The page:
If a card is played that matches something on the table, then the player must capture, as described above. However, there is no obligation to play a card that matches something, even if the player has one in their hand; they may, if they wish, elect to play a card that matches nothing on the table.
As is typical of hanafuda games, each player’s score pile should be kept face-up and laid out on the table, so that its contents are fully visible to all players. Ideally, the cards should also be arranged by type to make detecting yaku easier.
However, since Chaff are worth 0 points and play no role in any yaku, it is common in Sakura to discard all Chaff cards to a common junk pile.
If a player sees all 4 cards of a given suit among the cards in their hand and those on the field (in any combination), this is known as a hiki (引き, lit. “to draw”). On their turn, the player may, instead of playing a card from their hand, declare the hiki and immediately capture all 4 cards. They then play a card from the draw pile as normal.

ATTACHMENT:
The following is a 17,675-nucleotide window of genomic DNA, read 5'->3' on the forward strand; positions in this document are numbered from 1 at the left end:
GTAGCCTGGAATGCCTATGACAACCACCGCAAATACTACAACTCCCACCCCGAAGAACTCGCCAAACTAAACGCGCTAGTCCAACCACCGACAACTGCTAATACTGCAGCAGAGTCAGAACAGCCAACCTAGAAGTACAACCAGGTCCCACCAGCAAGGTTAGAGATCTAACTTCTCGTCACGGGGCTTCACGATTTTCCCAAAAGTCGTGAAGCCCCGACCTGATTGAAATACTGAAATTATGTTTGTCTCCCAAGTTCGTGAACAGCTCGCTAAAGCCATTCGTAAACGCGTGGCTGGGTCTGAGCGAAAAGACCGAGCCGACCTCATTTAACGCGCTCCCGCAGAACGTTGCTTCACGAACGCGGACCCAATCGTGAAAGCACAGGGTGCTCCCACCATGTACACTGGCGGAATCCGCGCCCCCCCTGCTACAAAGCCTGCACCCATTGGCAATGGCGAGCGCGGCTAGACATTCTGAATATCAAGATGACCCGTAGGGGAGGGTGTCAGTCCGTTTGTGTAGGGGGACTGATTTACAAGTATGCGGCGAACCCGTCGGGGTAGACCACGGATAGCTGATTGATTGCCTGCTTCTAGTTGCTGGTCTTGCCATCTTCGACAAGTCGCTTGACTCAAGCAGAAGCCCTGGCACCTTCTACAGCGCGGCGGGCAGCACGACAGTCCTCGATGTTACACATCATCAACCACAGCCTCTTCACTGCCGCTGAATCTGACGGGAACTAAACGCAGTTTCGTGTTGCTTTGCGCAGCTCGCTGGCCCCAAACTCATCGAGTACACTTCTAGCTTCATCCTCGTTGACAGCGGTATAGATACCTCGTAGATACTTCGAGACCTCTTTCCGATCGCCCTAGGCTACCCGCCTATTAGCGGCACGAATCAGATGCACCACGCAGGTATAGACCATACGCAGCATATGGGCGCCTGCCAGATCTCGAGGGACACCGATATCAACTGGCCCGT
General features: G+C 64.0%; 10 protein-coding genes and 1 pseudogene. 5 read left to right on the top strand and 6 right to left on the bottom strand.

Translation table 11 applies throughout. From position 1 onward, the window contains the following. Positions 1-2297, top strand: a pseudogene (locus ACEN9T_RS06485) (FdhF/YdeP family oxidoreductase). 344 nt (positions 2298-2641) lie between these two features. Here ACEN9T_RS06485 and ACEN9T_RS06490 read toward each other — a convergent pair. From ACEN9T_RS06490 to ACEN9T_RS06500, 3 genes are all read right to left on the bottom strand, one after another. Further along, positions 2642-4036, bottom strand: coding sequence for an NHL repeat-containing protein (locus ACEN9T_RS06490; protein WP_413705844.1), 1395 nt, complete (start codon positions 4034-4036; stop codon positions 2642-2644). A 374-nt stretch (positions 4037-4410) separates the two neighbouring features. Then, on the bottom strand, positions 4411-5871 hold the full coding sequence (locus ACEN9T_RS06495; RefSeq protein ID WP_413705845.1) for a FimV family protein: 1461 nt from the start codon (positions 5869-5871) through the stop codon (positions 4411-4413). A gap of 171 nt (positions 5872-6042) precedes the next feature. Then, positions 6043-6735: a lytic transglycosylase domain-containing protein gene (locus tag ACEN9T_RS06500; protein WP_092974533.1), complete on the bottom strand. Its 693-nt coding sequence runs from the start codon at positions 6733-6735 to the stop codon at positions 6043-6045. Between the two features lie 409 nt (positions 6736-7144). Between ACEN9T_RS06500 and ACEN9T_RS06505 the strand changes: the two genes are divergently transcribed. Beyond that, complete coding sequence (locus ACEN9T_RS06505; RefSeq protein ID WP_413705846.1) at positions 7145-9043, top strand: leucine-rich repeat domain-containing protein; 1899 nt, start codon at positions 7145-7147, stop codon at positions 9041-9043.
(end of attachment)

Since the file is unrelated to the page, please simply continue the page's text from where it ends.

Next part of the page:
This rule will often cause the person claiming the hiki to run out of cards in hand faster than the other players; once that player runs out of cards, their remaining turns consist only of drawing a card on the draw pile and playing it.
Note that the concept of hiki in the game of Sakura does not have an exact equivalent in other hanafuda games, and overlaps with those games’ concepts of dealer’s privilege, lucky hands, capturing stacked cards on the field with one from the hand, and bombing the field.
The Lightning card is known as Gaji in this game, and acts as a wild card. When played from the hand, it may pair with and thus capture any card on the field (even those of the Willow suit). However, if the Gaji is already on the field, it can only be captured by another Willow card.
Once captured, keep the Gaji with the card it was paired with. At the end of the round, if any other cards of the paired card’s suit are present on the field, they are automatically captured by the player who used the Gaji.
However, the Gaji cannot be used to capture a card that would complete another player’s hiki. In this circumstance, the owner of the hiki must announce it when the Gaji’s user tries to capture one of the hiki cards. The owner of the hiki takes the four hiki cards into their captured cards immediately, and the player of the Gaji must then target a different card, or simply leave the Gaji on the field.
In some variants of the game, if the Gaji is dealt to the field at the beginning of the round, then it is simply discarded.